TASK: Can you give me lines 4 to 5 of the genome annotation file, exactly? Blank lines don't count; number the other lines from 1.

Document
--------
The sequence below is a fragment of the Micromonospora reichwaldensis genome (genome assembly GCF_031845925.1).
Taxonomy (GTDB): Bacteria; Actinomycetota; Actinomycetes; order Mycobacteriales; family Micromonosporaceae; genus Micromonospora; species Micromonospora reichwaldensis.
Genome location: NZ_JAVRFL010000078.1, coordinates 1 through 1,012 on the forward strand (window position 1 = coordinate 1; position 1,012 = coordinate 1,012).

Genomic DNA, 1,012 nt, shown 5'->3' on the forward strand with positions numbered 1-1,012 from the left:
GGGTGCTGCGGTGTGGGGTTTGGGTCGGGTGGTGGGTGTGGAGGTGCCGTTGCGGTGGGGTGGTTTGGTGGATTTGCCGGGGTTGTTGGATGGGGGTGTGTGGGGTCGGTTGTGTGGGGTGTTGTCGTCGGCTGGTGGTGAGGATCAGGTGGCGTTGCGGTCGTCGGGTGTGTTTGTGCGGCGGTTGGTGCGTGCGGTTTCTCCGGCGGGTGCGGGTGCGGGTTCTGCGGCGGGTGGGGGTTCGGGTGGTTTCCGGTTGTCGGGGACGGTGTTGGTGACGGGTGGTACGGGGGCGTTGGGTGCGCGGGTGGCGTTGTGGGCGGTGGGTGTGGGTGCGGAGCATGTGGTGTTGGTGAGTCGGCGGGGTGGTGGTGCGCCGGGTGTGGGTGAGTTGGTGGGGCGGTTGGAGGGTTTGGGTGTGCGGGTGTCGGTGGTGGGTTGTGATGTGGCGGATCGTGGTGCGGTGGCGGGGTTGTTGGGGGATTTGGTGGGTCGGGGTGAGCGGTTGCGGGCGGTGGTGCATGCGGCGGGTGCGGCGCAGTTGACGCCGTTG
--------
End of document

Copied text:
Genomic DNA, 1,012 nt, shown 5'->3' on the forward strand with positions numbered 1-1,012 from the left:
GGGTGCTGCGGTGTGGGGTTTGGGTCGGGTGGTGGGTGTGGAGGTGCCGTTGCGGTGGGGTGGTTTGGTGGATTTGCCGGGGTTGTTGGATGGGGGTGTGTGGGGTCGGTTGTGTGGGGTGTTGTCGTCGGCTGGTGGTGAGGATCAGGTGGCGTTGCGGTCGTCGGGTGTGTTTGTGCGGCGGTTGGTGCGTGCGGTTTCTCCGGCGGGTGCGGGTGCGGGTTCTGCGGCGGGTGGGGGTTCGGGTGGTTTCCGGTTGTCGGGGACGGTGTTGGTGACGGGTGGTACGGGGGCGTTGGGTGCGCGGGTGGCGTTGTGGGCGGTGGGTGTGGGTGCGGAGCATGTGGTGTTGGTGAGTCGGCGGGGTGGTGGTGCGCCGGGTGTGGGTGAGTTGGTGGGGCGGTTGGAGGGTTTGGGTGTGCGGGTGTCGGTGGTGGGTTGTGATGTGGCGGATCGTGGTGCGGTGGCGGGGTTGTTGGGGGATTTGGTGGGTCGGGGTGAGCGGTTGCGGGCGGTGGTGCATGCGGCGGGTGCGGCGCAGTTGACGCCGTTG